Is There Bacon in Heaven?
For fans of Russell Peters, Trevor Noah, and Mark Critch comes a hilarious debut memoir about family, pursuing our passions, and figuring out who we are, by stand-up comedian and popular CBC host, Ali Hassan.
Growing up, Ali Hassan was a chameleon. His friends came from many different backgrounds and religions—Trinidadian, Parsi, Goan, Hindu, Christian, Sikh. And as a hockey-playing, Crock-Pot–using young man who also knew the words to at least ten Blue Rodeo songs, he could blend in everywhere. But the world has a funny way of reminding you who you are, and Hassan’s Muslim Pakistani family and community did, too.
In this heartfelt and funny memoir, based on his hit stand-up comedy, Hassan shares his lifelong journey to becoming a “cultural Muslim”—learning to walk the line of embracing his heritage while following his passions and being true to himself. From failing to learn Arabic—or much of anything—in Sunday school and visiting family in Pakistan who mocked him relentlessly, to discovering the wonders of pepperoni as a teenager and being a celebrity judge at Ribfest, he finds himself in compromising situations that challenge his beliefs and identity.
Now, as a father of four, he has to answer his children’s questions and try to explain his point of view. But he can’t just “give them” an identity as a cultural Muslim. Sharing his story is the next best thing.
With the perfect blend of humour and insight, Is There Bacon in Heaven? explores the deep need to belong that exists in everyone.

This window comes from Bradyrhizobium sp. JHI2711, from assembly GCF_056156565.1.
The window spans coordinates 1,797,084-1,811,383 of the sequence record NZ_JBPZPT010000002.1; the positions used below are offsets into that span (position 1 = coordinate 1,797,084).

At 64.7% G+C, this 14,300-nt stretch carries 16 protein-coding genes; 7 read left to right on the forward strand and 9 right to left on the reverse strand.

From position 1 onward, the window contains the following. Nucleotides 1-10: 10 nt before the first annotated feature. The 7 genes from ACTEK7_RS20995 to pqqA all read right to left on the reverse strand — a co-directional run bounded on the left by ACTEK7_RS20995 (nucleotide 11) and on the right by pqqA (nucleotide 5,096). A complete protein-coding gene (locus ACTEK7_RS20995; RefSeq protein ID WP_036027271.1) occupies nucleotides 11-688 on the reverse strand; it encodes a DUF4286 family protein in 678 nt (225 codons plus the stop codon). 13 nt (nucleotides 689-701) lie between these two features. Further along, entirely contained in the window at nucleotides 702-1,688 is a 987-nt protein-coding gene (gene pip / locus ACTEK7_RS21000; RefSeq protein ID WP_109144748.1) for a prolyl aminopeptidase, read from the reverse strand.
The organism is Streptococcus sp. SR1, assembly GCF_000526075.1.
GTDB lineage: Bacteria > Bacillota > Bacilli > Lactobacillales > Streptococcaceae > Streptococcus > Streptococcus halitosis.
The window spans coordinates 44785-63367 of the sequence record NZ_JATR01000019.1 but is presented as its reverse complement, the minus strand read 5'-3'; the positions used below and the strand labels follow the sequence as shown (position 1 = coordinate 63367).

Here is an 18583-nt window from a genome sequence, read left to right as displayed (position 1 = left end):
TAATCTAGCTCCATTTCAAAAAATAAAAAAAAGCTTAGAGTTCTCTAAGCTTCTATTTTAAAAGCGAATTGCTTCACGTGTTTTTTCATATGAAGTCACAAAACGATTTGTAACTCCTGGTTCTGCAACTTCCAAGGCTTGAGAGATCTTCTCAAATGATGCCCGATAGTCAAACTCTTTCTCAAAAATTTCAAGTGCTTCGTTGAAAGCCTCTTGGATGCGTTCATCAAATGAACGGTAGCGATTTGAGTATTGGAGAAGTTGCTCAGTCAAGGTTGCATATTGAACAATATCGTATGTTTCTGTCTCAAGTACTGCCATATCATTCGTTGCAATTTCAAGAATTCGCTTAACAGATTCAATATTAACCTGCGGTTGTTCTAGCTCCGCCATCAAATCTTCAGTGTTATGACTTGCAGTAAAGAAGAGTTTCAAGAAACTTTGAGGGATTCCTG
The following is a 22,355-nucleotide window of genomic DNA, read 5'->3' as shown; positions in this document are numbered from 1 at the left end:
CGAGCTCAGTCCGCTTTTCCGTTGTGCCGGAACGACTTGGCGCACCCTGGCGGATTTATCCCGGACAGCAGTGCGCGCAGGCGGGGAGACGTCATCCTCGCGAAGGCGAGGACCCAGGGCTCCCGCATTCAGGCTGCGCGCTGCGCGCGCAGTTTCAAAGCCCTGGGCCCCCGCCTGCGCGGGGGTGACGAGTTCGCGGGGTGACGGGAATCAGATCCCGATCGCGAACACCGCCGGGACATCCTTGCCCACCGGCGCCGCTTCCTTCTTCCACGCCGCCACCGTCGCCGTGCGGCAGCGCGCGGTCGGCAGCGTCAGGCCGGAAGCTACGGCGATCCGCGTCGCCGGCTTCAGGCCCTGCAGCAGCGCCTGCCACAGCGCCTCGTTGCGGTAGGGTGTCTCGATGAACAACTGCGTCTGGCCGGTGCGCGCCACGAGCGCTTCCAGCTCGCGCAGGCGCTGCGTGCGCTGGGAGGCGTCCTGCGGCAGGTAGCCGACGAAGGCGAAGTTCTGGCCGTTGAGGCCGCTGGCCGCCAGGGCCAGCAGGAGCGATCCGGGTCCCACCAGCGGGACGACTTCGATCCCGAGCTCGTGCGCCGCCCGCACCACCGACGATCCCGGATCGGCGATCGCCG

"Maybe I look inconsistent at best, hypocritical at worst. But truthfully, I've never been more comfortable with who I am," writes Canadian comedian Hassan in his hilarious debut. Growing up in 1970s New Brunswick, Hassan, despite living in a Muslim Pakistani household, thought of himself as a "white guy" ("I knew ten Blue Rodeo songs by heart, I played ice hockey, I used a Crock-Pot," he muses) even while his peers were trying to parse his nationality. As an adult, he couldn't decide on one career, so he chose several, trying culinary arts and information technology, and even acquiring an MBA before finally landing in the stand-up world "because the CBC wanted a diverse voice on a comedy panel." Hassan's not afraid to poke fun at himself, delivering laugh-out-loud paeans to pork as he reflects on his heartfelt desire to be a "cultural Muslim" and share that with his children. Likewise, readers will chuckle when, for instance, his 13-year-old daughter inquired why she couldn't have a bar mitzvah: "Before I could answer, my eleven-year-old laughed at her and said, ‘We're not Mexican!' SIGH. Mixing up her bar mitzvahs with her quinceañeras." Anyone who's ever felt like a fish out of water will be heartened by this beguiling memoir.